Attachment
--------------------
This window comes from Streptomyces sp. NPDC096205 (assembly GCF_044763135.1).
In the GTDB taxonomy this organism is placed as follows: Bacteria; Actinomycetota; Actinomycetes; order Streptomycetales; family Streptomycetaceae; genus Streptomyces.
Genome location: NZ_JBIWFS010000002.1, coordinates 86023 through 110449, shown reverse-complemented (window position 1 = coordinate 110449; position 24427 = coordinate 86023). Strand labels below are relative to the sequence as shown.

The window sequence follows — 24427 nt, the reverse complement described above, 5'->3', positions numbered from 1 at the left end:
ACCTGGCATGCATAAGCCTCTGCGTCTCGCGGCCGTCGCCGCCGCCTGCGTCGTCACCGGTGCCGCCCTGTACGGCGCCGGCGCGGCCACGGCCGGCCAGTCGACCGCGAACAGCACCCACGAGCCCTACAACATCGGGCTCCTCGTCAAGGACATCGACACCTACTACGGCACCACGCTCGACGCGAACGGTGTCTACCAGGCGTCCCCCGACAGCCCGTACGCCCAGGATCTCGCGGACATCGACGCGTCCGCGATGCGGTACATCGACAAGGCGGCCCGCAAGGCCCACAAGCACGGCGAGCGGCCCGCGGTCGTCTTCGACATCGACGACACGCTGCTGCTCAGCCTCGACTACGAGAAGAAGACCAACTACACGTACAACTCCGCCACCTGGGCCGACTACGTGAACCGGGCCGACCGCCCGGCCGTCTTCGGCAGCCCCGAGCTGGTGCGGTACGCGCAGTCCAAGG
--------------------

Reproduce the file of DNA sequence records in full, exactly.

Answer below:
This window comes from Streptomyces sp. NPDC096205 (assembly GCF_044763135.1).
In the GTDB taxonomy this organism is placed as follows: Bacteria; Actinomycetota; Actinomycetes; order Streptomycetales; family Streptomycetaceae; genus Streptomyces.
Genome location: NZ_JBIWFS010000002.1, coordinates 86023 through 110449, shown reverse-complemented (window position 1 = coordinate 110449; position 24427 = coordinate 86023). Strand labels below are relative to the sequence as shown.

The window sequence follows — 24427 nt, the reverse complement described above, 5'->3', positions numbered from 1 at the left end:
ACCTGGCATGCATAAGCCTCTGCGTCTCGCGGCCGTCGCCGCCGCCTGCGTCGTCACCGGTGCCGCCCTGTACGGCGCCGGCGCGGCCACGGCCGGCCAGTCGACCGCGAACAGCACCCACGAGCCCTACAACATCGGGCTCCTCGTCAAGGACATCGACACCTACTACGGCACCACGCTCGACGCGAACGGTGTCTACCAGGCGTCCCCCGACAGCCCGTACGCCCAGGATCTCGCGGACATCGACGCGTCCGCGATGCGGTACATCGACAAGGCGGCCCGCAAGGCCCACAAGCACGGCGAGCGGCCCGCGGTCGTCTTCGACATCGACGACACGCTGCTGCTCAGCCTCGACTACGAGAAGAAGACCAACTACACGTACAACTCCGCCACCTGGGCCGACTACGTGAACCGGGCCGACCGCCCGGCCGTCTTCGGCAGCCCCGAGCTGGTGCGGTACGCGCAGTCCAAGG